Suffering and Laws: How Do We Respond?

Posted by Worldview Warriors On Saturday, March 10, 2018 0 comments

by Nathan Buck

[This is my third blog post on recent events, and builds somewhat on the previous two. You may want to read my last two posts here and here for additional insights on navigating policy, public debate, and checking our motives.]

A recent trend in our culture has been to elevate someone who has experienced a trauma or suffering, as if they were an expert on making policies that may be related to their experience. Jimmy Kimmel positioned himself as a spokesperson on healthcare, because of his child's experience with tetralogy of fallot. Soon after, the #metoo trend went around, and women who had experienced sexual assault or harassment positioned themselves as spokespersons for women's rights. Then we had the Florida school shootings, and students who suffered severe trauma were put out on the media and encouraged to make statements about policy and gun control.

In each situation, the policy changes requested, the platforms advocated for, and the legislation demanded were narrow and tuned almost exclusively into the one slice of experience that impacted these individuals so greatly. Now let me say that each of their situations are worthy of our listening, support, compassion, and care. They are experts in their own experience, and it is worthy of our respect and attention to hear their story, to consider our role in helping them move forward, and to guard others from unnecessary pain - in so far as that is possible and purposeful. I would think that any human being with half a heart would want to see healing and wholeness come to the hurting, the broken, the abused, and the grieving. That is a given.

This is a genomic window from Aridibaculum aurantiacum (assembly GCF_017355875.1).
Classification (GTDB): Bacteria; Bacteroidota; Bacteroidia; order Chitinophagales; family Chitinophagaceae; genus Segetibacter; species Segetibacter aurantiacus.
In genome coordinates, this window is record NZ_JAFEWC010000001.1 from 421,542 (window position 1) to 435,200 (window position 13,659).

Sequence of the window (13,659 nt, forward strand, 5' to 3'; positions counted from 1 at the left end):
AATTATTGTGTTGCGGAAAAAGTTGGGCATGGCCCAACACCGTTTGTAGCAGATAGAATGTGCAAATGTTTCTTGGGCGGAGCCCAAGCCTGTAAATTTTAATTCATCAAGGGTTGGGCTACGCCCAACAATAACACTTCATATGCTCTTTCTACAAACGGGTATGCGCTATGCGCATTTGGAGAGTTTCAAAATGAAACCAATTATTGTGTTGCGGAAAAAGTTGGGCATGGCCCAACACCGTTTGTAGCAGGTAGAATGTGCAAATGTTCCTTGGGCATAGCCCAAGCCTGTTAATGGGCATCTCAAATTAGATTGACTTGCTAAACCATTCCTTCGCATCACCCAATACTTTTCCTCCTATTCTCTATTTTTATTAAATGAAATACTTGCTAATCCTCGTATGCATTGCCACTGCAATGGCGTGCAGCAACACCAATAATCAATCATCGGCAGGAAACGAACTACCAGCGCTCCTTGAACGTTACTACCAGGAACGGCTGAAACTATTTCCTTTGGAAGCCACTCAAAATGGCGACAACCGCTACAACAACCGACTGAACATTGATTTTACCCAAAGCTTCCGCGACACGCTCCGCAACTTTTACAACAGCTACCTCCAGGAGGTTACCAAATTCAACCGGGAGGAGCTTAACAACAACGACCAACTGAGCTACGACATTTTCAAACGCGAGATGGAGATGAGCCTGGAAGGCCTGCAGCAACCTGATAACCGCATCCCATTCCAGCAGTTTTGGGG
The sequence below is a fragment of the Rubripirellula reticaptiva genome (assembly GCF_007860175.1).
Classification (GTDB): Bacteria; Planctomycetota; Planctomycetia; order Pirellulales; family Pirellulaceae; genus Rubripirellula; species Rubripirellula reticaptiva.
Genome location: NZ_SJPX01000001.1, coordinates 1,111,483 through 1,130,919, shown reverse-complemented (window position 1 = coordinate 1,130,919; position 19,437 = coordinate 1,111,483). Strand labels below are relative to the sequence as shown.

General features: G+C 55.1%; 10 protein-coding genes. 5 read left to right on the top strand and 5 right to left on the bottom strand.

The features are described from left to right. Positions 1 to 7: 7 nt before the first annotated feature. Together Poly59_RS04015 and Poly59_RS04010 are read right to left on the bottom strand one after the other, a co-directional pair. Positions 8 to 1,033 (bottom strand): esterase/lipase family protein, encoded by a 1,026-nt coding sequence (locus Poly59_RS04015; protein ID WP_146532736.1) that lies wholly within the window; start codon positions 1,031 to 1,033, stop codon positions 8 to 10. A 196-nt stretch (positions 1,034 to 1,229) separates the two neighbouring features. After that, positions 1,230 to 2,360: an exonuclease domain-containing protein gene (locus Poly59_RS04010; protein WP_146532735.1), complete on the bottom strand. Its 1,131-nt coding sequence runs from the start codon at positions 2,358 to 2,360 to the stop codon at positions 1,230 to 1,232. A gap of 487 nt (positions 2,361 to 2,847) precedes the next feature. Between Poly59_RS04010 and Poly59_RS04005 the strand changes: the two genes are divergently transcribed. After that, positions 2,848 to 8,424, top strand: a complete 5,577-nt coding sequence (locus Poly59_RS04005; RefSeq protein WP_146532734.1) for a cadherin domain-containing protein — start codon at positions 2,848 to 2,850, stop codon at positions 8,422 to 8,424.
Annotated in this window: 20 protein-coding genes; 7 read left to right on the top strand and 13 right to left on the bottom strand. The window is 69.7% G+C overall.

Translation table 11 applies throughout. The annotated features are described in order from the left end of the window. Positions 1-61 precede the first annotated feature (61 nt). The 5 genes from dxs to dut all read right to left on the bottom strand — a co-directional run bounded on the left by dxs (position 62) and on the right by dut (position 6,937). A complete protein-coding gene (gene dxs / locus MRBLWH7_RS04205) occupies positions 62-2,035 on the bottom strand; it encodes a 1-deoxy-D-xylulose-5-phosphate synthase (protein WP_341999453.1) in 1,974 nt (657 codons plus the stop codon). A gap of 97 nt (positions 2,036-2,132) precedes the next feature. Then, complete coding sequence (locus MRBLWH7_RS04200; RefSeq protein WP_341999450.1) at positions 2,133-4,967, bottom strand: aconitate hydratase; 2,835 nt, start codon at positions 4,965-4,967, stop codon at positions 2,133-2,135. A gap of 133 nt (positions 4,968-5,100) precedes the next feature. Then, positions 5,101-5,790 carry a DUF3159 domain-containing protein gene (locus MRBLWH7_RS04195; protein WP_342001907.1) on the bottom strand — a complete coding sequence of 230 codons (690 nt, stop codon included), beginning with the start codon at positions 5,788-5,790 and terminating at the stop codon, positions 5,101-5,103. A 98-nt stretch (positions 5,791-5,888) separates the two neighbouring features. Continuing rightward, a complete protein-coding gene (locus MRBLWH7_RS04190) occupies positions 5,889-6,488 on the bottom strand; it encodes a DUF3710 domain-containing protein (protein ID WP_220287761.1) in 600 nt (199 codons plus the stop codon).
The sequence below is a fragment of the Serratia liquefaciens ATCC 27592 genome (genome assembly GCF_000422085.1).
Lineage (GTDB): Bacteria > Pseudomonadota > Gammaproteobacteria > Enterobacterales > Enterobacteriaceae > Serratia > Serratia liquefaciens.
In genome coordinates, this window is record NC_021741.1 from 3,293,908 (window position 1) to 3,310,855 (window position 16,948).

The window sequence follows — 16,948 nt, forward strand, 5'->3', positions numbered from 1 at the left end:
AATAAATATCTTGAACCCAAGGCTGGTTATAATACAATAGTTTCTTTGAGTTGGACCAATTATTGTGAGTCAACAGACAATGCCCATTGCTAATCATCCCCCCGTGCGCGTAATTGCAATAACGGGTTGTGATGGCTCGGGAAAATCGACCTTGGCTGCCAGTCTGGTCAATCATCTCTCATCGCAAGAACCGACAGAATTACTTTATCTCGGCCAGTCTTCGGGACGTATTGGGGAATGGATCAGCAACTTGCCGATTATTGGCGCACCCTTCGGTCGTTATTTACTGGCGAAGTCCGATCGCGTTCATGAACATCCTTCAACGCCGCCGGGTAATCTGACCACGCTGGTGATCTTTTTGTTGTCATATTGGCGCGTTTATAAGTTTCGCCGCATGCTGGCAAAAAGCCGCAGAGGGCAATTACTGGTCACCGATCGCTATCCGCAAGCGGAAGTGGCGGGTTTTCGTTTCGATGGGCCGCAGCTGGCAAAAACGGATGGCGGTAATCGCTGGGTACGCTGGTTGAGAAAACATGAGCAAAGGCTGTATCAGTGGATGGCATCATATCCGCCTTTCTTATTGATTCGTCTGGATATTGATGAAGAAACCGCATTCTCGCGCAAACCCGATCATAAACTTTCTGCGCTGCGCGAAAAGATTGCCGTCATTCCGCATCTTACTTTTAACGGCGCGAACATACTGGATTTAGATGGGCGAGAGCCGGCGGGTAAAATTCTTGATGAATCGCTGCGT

It is a separate issue though to consider policy measures and laws based solely on their experiences. It is a fair question to ask if their experience had in some way endowed them with an expertise or insight that should dominate the focus of policies on related issues. Consider the story of Job (pronounced “jobe”). In chapters 38-42 we see the conclusion to his story, which answers that question pretty clearly.

Let me set the stage with Job. His story challenges the notion that those who are suffering are cursed and those who prospering are blessed. In his day, there was an assumption that God always blessed the righteous, and as long as you didn't do anything wrong, God would make you wealthy and healthy. Now Job is a guy who did everything right. He was wealthy and everything he had was healthy and prospering - his family, his herds of animals, his fields, etc. Unknown to Job, there is a conversation Satan has with God. It's essentially a dare; Satan dares God to let Job experience pain and loss to see if Job will curse God. God accepts the challenge and is confident that Job will pass. The only condition God ultimately puts on Satan is that he cannot harm Job himself.

What happens next is so traumatizing that most of us would go insane with grief. Job's herds of animals, his crops, and all of his children are stolen, destroyed, or killed in ONE day. Then when Job doesn't curse God, Satan afflicts his body with sores from head to toe. It's so painful and dramatic that Job's wife even tells him to "curse God and die." I can't imagine the pain, the grief, or the suffering.